seed
Integrations
Supabase

Supabase

Snappy loves Supabase

💡

For seeding data into your Supabase project, we recommend selecting public and auth schemas only. If you experience any issues with any of the paths, reach out to us on Discord (opens in a new tab).

Generate data for your Supabase local development stack

Supabase makes it easy to set up a local development environment linked to your Supabase project. Seed can improve your local development by seeding your local database with data, making coding and testing more efficient and accurate.

In this short guide we'll focus on how to integate @snaplet/seed with your Supabase project.

1. Setup your supabase project

Once you have a working supabase project with a local development stack (opens in a new tab) setup.

Running npx supabase start should spin up the database and give you the URL to access postgres database.


Started supabase local development setup.
...
DB URL: postgresql://postgres:postgres@127.0.0.1:54322/postgresql
...

Make sure that you have the migrations applied in your local database with your differents app tables on it. If you don't refer to Supabase docs (opens in a new tab) to run your migrations.

2. Set up Seed

2.1. To interface with your postgres database we'll need to install an adapter for @snaplet/seed you can use either node-postgres or postgres


npm install -D postgres

2.2. Initialise @snaplet/seed in your your root project.

>_ terminal

npx @snaplet/seed init

2.3. The init command will create a seed.config.ts file in which you can specify the database connection details and exclude part of the database schema you don't want to alter with @snaplet/seed


import { SeedPostgres } from "@snaplet/seed/adapter-postgres";
import { defineConfig } from "@snaplet/seed/config";
import postgres from "postgres";
export default defineConfig({
adapter: () => {
const client = postgres("postgresql://postgres:postgres@127.0.0.1:54322/postgresql");
return new SeedPostgres(client);
},
select: [
// We don't alter any extensions tables that might be owned by extensions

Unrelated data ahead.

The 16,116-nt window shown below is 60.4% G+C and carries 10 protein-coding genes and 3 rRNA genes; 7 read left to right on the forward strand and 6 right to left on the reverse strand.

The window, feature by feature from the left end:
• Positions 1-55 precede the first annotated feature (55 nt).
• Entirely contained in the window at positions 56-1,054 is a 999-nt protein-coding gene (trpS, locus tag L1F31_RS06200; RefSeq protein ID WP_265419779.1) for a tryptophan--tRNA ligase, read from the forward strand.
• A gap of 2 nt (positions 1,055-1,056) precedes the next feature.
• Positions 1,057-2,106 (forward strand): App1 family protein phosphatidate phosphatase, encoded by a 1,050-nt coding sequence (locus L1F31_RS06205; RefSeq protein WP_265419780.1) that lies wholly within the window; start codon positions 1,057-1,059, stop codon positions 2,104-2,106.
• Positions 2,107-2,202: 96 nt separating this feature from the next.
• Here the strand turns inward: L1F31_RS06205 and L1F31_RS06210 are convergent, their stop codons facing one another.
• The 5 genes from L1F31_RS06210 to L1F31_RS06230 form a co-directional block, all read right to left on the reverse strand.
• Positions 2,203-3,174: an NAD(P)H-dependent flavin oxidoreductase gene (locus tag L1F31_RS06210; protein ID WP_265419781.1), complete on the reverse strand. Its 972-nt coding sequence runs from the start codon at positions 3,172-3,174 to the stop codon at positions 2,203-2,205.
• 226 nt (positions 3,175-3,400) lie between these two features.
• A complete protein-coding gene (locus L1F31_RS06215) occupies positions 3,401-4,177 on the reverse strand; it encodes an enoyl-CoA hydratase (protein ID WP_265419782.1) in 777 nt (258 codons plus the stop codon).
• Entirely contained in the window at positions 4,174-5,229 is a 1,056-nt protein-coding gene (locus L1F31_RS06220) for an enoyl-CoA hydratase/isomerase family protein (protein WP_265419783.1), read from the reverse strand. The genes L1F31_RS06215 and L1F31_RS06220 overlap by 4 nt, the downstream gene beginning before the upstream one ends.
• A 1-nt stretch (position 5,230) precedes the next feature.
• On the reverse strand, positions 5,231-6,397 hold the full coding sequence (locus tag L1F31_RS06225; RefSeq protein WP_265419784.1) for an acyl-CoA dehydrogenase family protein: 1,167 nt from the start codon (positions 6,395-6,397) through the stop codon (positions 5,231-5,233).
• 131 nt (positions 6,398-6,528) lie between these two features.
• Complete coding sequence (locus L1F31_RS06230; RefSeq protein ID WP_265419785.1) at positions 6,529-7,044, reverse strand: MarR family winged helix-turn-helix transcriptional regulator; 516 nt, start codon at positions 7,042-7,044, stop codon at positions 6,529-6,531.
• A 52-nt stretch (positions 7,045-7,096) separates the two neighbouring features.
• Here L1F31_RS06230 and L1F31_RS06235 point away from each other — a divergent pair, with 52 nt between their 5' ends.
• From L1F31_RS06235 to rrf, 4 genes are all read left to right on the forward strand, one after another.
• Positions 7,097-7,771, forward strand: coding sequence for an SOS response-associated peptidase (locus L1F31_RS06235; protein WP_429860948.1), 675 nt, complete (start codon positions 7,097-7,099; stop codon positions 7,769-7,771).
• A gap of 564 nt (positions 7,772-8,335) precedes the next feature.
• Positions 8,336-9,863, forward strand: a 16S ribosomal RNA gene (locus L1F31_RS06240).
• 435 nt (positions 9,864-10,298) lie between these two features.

"!*",
// We want to alter all the tables under public schema
"public*",
// We also want to alter some of the tables under the auth schema
"auth.users",
"auth.identities",
"auth.sessions",
]
});

Once you save the edited file, the init command will continue and create a seed.mts example file in your project folder. You are now ready to seed your database.

4. Keep Seed Client in sync with your database

Whenever your database structure changes (e.g after a new migration is applied), @snaplet/seed will need be regenerated to reflect the new structure. To do this, run the following command:

>_ terminal

npx @snaplet/seed sync

4. (optional) Hook into Supabase seeding workflow

You can hook into Supabase seeding workflow (opens in a new tab) using the dryRun option for client creation in the seed.mts file:


import { createSeedClient } from "@snaplet/seed";
const seed = await createSeedClient({ dryRun: true });

This option will turn on the dry run mode, which will log the SQL queries that would be executed to the console, without actually executing them.

You can then put those queries into the sql seed script expected by supabase:


npx tsx seed.mts > supabase/seed.sql

Then, running npx supabase db reset should apply the seed script to your local database.

Going futher

For a full example of a project using @snaplet/seed with Supabase including:

  • seeding data
  • seeding with e2e tests
  • seeding with supabase created user pool

check out the example project (opens in a new tab)